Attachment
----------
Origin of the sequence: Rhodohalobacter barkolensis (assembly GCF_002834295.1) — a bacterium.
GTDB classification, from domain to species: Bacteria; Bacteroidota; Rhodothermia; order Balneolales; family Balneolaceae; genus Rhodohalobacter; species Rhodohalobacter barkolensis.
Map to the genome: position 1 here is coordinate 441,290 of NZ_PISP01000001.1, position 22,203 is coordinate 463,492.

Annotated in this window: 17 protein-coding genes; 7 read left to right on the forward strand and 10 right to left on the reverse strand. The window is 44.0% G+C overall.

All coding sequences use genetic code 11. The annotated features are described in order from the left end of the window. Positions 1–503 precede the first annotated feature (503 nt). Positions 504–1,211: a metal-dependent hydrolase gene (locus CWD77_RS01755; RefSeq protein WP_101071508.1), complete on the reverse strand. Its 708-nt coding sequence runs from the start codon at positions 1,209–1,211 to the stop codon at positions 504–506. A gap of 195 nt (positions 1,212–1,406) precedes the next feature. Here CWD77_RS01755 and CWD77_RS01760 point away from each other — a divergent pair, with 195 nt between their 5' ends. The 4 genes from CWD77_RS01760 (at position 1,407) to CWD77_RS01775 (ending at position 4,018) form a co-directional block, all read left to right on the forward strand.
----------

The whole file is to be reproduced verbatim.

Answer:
Origin of the sequence: Rhodohalobacter barkolensis (assembly GCF_002834295.1) — a bacterium.
GTDB classification, from domain to species: Bacteria; Bacteroidota; Rhodothermia; order Balneolales; family Balneolaceae; genus Rhodohalobacter; species Rhodohalobacter barkolensis.
Map to the genome: position 1 here is coordinate 441,290 of NZ_PISP01000001.1, position 22,203 is coordinate 463,492.

Annotated in this window: 17 protein-coding genes; 7 read left to right on the forward strand and 10 right to left on the reverse strand. The window is 44.0% G+C overall.

All coding sequences use genetic code 11. The annotated features are described in order from the left end of the window. Positions 1–503 precede the first annotated feature (503 nt). Positions 504–1,211: a metal-dependent hydrolase gene (locus CWD77_RS01755; RefSeq protein WP_101071508.1), complete on the reverse strand. Its 708-nt coding sequence runs from the start codon at positions 1,209–1,211 to the stop codon at positions 504–506. A gap of 195 nt (positions 1,212–1,406) precedes the next feature. Here CWD77_RS01755 and CWD77_RS01760 point away from each other — a divergent pair, with 195 nt between their 5' ends. The 4 genes from CWD77_RS01760 (at position 1,407) to CWD77_RS01775 (ending at position 4,018) form a co-directional block, all read left to right on the forward strand.